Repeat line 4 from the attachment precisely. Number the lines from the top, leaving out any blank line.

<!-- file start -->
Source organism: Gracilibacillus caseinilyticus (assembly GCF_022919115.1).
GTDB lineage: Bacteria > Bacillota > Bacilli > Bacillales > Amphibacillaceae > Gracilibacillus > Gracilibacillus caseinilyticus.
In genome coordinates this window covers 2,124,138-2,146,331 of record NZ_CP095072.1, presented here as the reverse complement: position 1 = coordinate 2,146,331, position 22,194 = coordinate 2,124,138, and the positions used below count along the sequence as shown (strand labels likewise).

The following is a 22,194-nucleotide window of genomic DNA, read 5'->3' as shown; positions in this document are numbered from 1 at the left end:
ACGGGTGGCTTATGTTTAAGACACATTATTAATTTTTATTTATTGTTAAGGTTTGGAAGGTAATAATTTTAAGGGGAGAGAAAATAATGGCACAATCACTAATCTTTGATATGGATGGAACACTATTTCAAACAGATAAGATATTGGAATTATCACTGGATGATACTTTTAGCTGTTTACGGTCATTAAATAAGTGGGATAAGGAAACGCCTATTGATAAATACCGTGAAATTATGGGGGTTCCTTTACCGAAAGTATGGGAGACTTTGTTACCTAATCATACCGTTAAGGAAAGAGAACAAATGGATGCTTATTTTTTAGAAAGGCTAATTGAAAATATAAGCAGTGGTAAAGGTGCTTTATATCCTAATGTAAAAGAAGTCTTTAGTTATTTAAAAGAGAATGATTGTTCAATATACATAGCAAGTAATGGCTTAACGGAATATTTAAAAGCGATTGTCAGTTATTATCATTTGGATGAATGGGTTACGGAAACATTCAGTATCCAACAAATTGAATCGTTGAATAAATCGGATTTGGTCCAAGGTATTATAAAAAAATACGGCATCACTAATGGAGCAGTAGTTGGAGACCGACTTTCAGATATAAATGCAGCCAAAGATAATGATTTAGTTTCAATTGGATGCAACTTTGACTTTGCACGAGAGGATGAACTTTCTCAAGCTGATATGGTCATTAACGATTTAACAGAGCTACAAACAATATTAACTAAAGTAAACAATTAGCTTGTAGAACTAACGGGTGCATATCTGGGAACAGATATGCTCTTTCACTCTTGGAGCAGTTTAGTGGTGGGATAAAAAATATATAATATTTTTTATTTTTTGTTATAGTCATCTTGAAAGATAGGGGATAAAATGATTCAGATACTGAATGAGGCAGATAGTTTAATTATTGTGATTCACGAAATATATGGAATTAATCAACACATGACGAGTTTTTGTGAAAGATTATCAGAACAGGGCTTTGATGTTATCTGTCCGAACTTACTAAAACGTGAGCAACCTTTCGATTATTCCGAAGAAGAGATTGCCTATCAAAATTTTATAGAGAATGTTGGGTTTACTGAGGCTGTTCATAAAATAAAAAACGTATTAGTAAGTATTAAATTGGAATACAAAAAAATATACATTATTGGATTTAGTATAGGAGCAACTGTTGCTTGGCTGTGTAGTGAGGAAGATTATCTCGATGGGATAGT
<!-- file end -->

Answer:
The following is a 22,194-nucleotide window of genomic DNA, read 5'->3' as shown; positions in this document are numbered from 1 at the left end: